Our starting point for this discussion is the last point in Appendix 1, entitled “Relevant facts about ancient Greek history (a five-minute sketch).” Here in “A” I give an expanded version of that point, followed up by other points (items “B” and following).
A. Here is an essential fact about ancient Greek religion (for a working definition of this general term, see item B): not only were the gods worshipped. Heroes too were worshipped. The worship of heroes was very much like ancestor worship. (Compare similar customs in other traditional societies, including the Japanese.)
A1. Besides the word worship, we may use the word cult. As in the expression hero cult. Other relevant concepts: cultivate [as in “cultivating” a field / garden / grove / orchard / vineyard / etc.] and culture [as in the opposition of “cultural” vs. “natural,” that is, “artificial” vs. “natural”].}
A2. It is a historical fact that the ancient Greeks worshipped heroes throughout the period covered by the texts that we read in the “Heroes” course, starting already with the Homeric Iliad and Odyssey (the oral traditions that culminated in these epics were beginning to crystallize around the eighth century BCE) and ending with the Heroikos of Philostratus (around 200 CE).
A3. Even if we had no epic (Homeric Iliad and Odyssey) or drama (tragedies of Aeschylus, Sophocles, and Euripides) surviving from the ancient Greek world, we would still be fairly well informed, on the basis of non-poetic evidence (prosaic references, inscriptions, archaeological remains of cult sites, etc.) about the historical existence of hero cults in the period extending from (roughly) the eighth century BCE through the third century CE and even beyond.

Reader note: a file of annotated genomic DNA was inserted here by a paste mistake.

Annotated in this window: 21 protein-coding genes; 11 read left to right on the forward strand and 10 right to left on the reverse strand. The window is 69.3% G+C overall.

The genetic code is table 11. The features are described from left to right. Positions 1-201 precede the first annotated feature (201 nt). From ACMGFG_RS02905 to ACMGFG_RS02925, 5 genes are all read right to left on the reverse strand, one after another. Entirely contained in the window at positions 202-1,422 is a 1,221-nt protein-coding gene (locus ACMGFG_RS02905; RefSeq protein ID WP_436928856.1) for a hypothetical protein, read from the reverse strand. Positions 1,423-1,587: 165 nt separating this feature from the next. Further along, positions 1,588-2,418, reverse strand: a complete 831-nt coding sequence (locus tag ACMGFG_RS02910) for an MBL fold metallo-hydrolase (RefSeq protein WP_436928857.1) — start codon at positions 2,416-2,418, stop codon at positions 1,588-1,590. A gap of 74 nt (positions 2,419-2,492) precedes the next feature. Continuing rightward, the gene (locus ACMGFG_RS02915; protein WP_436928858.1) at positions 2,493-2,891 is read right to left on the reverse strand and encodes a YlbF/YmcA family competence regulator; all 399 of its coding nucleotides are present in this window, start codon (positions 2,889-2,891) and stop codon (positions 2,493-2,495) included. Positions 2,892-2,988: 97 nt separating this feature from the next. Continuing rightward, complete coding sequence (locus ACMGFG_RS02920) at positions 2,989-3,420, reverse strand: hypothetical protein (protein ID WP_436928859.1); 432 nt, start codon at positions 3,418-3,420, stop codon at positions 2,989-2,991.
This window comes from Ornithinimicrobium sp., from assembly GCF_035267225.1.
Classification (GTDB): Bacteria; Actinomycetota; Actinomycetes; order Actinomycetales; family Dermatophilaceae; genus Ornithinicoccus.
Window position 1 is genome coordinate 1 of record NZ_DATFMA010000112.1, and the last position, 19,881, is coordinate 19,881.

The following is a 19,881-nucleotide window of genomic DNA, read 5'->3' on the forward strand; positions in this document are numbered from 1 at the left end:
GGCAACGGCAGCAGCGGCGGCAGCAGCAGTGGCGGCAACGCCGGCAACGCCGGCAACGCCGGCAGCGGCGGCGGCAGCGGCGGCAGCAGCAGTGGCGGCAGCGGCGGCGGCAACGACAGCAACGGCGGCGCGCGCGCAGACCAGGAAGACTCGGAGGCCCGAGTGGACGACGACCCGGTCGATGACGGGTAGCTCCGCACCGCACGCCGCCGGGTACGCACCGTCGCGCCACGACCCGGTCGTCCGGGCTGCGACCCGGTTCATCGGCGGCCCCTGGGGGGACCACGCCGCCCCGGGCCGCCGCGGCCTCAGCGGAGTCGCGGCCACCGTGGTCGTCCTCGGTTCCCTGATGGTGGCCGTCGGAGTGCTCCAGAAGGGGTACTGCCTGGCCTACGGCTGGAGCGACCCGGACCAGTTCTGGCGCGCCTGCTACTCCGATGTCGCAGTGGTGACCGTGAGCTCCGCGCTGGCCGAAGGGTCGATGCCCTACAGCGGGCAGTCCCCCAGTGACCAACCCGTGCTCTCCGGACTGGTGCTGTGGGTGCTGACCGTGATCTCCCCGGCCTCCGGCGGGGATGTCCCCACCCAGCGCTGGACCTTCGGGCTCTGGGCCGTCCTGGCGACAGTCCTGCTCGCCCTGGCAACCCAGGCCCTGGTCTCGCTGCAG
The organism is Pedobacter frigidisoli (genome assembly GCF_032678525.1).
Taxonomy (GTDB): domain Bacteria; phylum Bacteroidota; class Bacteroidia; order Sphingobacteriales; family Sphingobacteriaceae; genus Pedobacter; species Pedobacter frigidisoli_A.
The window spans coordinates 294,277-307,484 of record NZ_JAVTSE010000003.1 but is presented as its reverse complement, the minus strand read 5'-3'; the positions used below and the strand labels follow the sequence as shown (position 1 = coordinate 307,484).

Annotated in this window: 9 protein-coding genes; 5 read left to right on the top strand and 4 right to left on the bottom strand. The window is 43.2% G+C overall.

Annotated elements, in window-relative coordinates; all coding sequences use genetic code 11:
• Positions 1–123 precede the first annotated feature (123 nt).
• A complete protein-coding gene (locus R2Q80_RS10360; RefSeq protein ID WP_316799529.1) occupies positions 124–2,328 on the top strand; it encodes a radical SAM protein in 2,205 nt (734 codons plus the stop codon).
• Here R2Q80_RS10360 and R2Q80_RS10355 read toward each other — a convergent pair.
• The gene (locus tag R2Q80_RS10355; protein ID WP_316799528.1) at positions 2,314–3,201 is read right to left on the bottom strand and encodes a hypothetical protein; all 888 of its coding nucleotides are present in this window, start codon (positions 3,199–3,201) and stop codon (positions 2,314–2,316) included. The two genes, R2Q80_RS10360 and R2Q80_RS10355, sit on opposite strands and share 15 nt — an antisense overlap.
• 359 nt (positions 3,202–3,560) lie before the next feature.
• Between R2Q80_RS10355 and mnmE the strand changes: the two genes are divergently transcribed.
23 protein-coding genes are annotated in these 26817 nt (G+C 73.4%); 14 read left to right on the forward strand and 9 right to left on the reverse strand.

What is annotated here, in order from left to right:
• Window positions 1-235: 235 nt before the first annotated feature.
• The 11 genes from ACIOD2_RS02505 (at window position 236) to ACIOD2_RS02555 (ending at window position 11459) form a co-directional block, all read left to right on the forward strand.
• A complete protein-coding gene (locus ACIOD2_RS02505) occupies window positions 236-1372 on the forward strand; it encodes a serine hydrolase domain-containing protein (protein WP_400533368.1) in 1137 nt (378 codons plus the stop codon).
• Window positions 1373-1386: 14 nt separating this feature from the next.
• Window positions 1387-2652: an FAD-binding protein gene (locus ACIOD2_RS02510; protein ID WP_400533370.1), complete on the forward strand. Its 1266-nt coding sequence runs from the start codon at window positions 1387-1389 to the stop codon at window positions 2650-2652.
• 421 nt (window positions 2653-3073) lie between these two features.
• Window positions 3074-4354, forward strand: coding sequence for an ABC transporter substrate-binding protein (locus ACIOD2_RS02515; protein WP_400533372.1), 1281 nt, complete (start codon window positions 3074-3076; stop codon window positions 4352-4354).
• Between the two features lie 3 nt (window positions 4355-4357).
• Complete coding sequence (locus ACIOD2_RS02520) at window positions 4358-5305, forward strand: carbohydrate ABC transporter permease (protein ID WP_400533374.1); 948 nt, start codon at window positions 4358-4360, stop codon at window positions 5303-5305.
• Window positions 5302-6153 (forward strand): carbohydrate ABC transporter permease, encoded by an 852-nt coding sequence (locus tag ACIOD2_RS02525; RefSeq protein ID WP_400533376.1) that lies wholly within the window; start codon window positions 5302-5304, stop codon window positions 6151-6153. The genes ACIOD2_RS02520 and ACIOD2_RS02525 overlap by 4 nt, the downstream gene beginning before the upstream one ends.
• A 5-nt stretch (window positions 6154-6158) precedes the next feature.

A4. The 1979 book The Best of the Achaeans (new ed. 1999, which is the version featured on the website) was the first book in Classical scholarship to argue, as a central thesis, that the non-poetic evidence about the religious practice of hero-cults can be systematically connected with the existing poetry and with what that poetry says - directly or indirectly - about this religious practice. The book was meant to demonstrate that such non-poetic evidence enhances our appreciation of the poetry, especially the epic traditions of Homer (and the dramatic traditions of Aeschylus, Sophocles, and Euripides). Another central thesis of the book was that the poetry itself provides additional new evidence about the practice of hero cults.
B. For a working definition of ancient Greek “religion,” I suggest simply: the interaction of ritual and myth. For a working definition of ritual and myth, let us revisit Appendix 2:
B1. Ritual. In small-scale societies, what you do in sacred space is marked activity, any kind of marked activity, most obviously worship (cult) and sacrifice, but also including: hunting, athletics, regulated sexual relations, even warfare.
B1a. Specially difficult for us to understand: sacrifice (killing animals, cooking by fire, and distribution in community) and warfare. Sacrifice is a ritualized admission of human guilt about the human capacity to kill other humans, as in warfare. This formulation was developed by Walter Burkert in a book about the anthropological background of sacrifice: Homo necans (as opposed to Homo sapiens).
B1b. Working definition of “sacred space”: whatever is set aside by society for communication with the world beyond our everyday world. It is marked space vs. unmarked space. “Sacred” is the best way to describe “marked” in the smallest-scale societies. I try to stay away from words like divine, even supernatural.